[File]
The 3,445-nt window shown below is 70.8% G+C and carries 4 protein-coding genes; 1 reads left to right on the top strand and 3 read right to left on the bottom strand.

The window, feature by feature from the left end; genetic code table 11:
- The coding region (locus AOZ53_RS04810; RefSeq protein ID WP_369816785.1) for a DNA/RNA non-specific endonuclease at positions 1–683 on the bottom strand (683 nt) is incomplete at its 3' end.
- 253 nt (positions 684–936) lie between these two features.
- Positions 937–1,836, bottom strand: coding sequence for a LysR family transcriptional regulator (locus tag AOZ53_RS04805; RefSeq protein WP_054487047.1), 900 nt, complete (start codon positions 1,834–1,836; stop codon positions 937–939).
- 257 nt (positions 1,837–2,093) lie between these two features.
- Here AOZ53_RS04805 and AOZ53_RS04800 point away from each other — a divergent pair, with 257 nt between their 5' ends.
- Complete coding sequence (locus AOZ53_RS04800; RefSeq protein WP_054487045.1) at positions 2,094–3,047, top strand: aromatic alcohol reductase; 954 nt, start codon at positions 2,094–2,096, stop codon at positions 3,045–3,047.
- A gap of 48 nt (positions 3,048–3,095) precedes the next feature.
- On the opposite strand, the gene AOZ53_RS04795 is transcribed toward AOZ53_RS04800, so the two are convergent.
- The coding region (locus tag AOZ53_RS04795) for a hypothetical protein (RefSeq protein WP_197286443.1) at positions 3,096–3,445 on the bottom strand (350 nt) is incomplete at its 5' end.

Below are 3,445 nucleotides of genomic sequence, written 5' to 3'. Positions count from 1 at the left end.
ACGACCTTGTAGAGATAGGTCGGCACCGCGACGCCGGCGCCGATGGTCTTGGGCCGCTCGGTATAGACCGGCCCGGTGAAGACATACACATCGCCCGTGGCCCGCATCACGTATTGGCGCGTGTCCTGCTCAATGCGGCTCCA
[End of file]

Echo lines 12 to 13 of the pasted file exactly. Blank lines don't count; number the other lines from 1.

Below are 3,445 nucleotides of genomic sequence, written 5' to 3'. Positions count from 1 at the left end.
ACGACCTTGTAGAGATAGGTCGGCACCGCGACGCCGGCGCCGATGGTCTTGGGCCGCTCGGTATAGACCGGCCCGGTGAAGACATACACATCGCCCGTGGCCCGCATCACGTATTGGCGCGTGTCCTGCTCAATGCGGCTCCA